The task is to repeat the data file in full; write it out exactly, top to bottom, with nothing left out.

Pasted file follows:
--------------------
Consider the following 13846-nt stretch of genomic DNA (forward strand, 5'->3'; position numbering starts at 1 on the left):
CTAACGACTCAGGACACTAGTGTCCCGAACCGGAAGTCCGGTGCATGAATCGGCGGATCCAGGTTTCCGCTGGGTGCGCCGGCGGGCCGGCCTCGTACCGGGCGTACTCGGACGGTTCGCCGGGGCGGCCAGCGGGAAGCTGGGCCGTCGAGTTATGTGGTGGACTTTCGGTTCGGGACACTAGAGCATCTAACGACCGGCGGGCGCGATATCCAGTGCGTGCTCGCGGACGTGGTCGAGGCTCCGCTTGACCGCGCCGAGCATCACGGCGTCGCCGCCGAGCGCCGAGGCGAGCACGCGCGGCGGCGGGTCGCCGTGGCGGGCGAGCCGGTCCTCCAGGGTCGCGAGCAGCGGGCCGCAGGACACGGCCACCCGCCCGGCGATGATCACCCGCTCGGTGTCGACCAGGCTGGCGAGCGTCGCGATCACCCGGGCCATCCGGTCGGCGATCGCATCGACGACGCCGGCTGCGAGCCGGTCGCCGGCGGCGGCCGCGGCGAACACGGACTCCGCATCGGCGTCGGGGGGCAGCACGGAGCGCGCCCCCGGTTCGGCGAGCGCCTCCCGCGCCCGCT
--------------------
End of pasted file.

Consider the following 13846-nt stretch of genomic DNA (forward strand, 5'->3'; position numbering starts at 1 on the left):
CTAACGACTCAGGACACTAGTGTCCCGAACCGGAAGTCCGGTGCATGAATCGGCGGATCCAGGTTTCCGCTGGGTGCGCCGGCGGGCCGGCCTCGTACCGGGCGTACTCGGACGGTTCGCCGGGGCGGCCAGCGGGAAGCTGGGCCGTCGAGTTATGTGGTGGACTTTCGGTTCGGGACACTAGAGCATCTAACGACCGGCGGGCGCGATATCCAGTGCGTGCTCGCGGACGTGGTCGAGGCTCCGCTTGACCGCGCCGAGCATCACGGCGTCGCCGCCGAGCGCCGAGGCGAGCACGCGCGGCGGCGGGTCGCCGTGGCGGGCGAGCCGGTCCTCCAGGGTCGCGAGCAGCGGGCCGCAGGACACGGCCACCCGCCCGGCGATGATCACCCGCTCGGTGTCGACCAGGCTGGCGAGCGTCGCGATCACCCGGGCCATCCGGTCGGCGATCGCATCGACGACGCCGGCTGCGAGCCGGTCGCCGGCGGCGGCCGCGGCGAACACGGACTCCGCATCGGCGTCGGGGGGCAGCACGGAGCGCGCCCCCGGTTCGGCGAGCGCCTCCCGCGCCCGCT